All water filters get slower with time and use; sediment is bound to build up and the filtration mechanism becomes slightly less effective. All of the best water filter devices have some method for cleaning them, but in many cases, you will probably have to replace certain parts down the road in order to maintain proper performance.
Filtering vs. Purifying
The words “filter” and “purifier” get thrown around a lot, and the difference isn’t always totally clear. However, it’s important to make the distinction so that you know what sort of water filter to look for and to identify false advertising.
In the most simplest terms, filters remove bacteria and protozoa, but not viruses. Purifiers go the extra step and also take out the viruses present in the water.
Many travelers decide that having a filter is enough of a safety measure. However, as more and more affordable and easy-to-use purifiers are coming on the market, it might be worth investing in one of them.
Bacteria include things like salmonella and E.coli, which water filters will take care of. However, if you also want to protect yourself from viruses like rotavirus, norovirus, and Hepatitis A, then you’ll want to get a water purifier like the Grayl Geopress.
Since the Grayl Geopress has the “okay” for all 7 continents and takes care of bacteria, protozoa, heavy metals, vnd viruses, you can check off everything from cholera to dysentery on the list of things you’re protected against.
Getting sick is one of the worst things that can happen when backpacking, and always puts a big stop to your plans. Some illness is unavoidable, but when you have the opportunity to protect yourself from so many diseases with a simple water purifying mechanism like the Grayl Geopress, it’s definitely worth your investment.
Thru Hiking with a Water Filter
Thru hiking (or through hiking) has become an increasingly popular activity, and numerous routes have opened up all over the world. Whether your thru hike is just a weekend or you’re planning a month long trek, water filters are definitely essential equipment. Back in 2015, I used a Sawyer mini… and to be honest after week two, I got REALLY tired of using it. It was just so damn slow.
Any thru-hike you embark on is going to have the whole gauntlet of different types of water sources. Are there regular sources of running water? Will you be hiking close to lakes? Is the water in the area known to be dirtier or will you be filtering clear mountain streams?
Sometimes hydration packs and water bags can be difficult to fill in shallow water, in which case water pumps with hoses you can dip straight into a water source are better. Having a water bottle with you on a thru hike is always nice, which is another reason why water filter bottles like the Grayl Geopress are good options. I wish I had a Geopress on the AT.
For most thru-hikers though, the optimal water filter will be the lightest option. Go spend a few months hiking everyday and you will know what I am talking about.
Chemical Water Filtration
It’s worth touching on chemical filtration since these are the oldest (and some would argue most reliable) types of water purification. This filtration technique involves adding droplets of a chemical solution to your water, then waiting the proper amount of time before drinking.
There are several big benefits to chemical filtration. First, you can buy a bottle of chemical filtration solution for a very low price, which then has the capacity to clean large quantities of water.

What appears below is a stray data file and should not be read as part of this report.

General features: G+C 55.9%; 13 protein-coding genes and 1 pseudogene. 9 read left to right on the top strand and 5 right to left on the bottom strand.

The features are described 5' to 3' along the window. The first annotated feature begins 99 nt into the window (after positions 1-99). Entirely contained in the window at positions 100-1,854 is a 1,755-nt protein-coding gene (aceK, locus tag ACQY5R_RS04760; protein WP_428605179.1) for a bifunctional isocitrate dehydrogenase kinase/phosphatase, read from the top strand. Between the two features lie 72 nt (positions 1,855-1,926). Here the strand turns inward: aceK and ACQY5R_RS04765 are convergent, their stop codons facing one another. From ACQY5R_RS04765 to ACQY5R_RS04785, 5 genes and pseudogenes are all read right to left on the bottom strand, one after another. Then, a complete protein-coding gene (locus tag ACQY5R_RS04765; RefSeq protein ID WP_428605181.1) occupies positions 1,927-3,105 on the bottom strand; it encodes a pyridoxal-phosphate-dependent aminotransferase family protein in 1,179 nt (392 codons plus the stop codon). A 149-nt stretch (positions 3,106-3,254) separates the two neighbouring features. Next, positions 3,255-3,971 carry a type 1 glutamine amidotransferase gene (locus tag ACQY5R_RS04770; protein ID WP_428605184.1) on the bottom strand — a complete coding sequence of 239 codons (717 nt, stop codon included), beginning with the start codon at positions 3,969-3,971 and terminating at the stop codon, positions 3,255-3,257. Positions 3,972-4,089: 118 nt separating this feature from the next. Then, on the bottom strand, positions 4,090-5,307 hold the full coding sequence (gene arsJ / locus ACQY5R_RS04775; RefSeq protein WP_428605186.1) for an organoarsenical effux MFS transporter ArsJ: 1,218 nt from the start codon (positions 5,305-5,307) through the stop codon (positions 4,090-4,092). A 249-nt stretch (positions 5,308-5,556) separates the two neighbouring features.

Second, because of the small size, chemical filter solutions are super easy to bring with. Many travelers bring along a bottle just as a back-up to be on the safe side. In the event your filtration bottle falls over a cliff or the hose to your hydration pack breaks, a simple chemical solution can be a lifesaver.
However, there are also several big downsides to chemical filtration solutions. Anyone who has tried it can tell you that these don’t taste good. Some people are more bothered by the taste than others, so if you’re super sensitive to taste you might want to test it out before you’re stuck on the trail.
If you have certain medical conditions or are taking specific medications, sometimes there can be negative interactions with chemical water filters. If this is a concern for you, it’s a good idea to do a bit of background research before buying a filter to take with you.
Final Thoughts on the Best Water Filters
With so many cool and highly effective water filters available, it’s up to each traveler and backpacker to decide which one works best for them.
Hopefully, now that you’ve read through our selections and research process for selecting the best water filter, you have a better idea about your options. When you’re out on the trails or hopping around from hostel to hostel overseas, it’s always good to have a reliable source of clean water!
You should know by know that we are all about the Grayl Geopress. As mentioned, our entire team has been using them across 6 continents for the last year and we have nothing but good experiences to report.
Don’t just see the river. Drink the river.
Good luck guys.
“Yay for transparency! Some of the links in this post are affiliate links. This means that if you book your accommodation, buy a book or sort your insurance, we’ll earn a small commission at no extra cost to you. We only link to stuff We’ve actually used and never endorse crap. Your support helps keep the site going… and us employed… thank you!”
Need more inspiration?
Chris Lininger is a writer, photographer, and guide from California. He is an advocate for off-beat responsible travel and the preservation of the world’s wild places and spaces. Chris is also a founding member of Epic Backpacker Tours and leads expeditions to Pakistan throughout the year. He is currently riding out the pandemic in Bali. Follow his adventures on Instagram.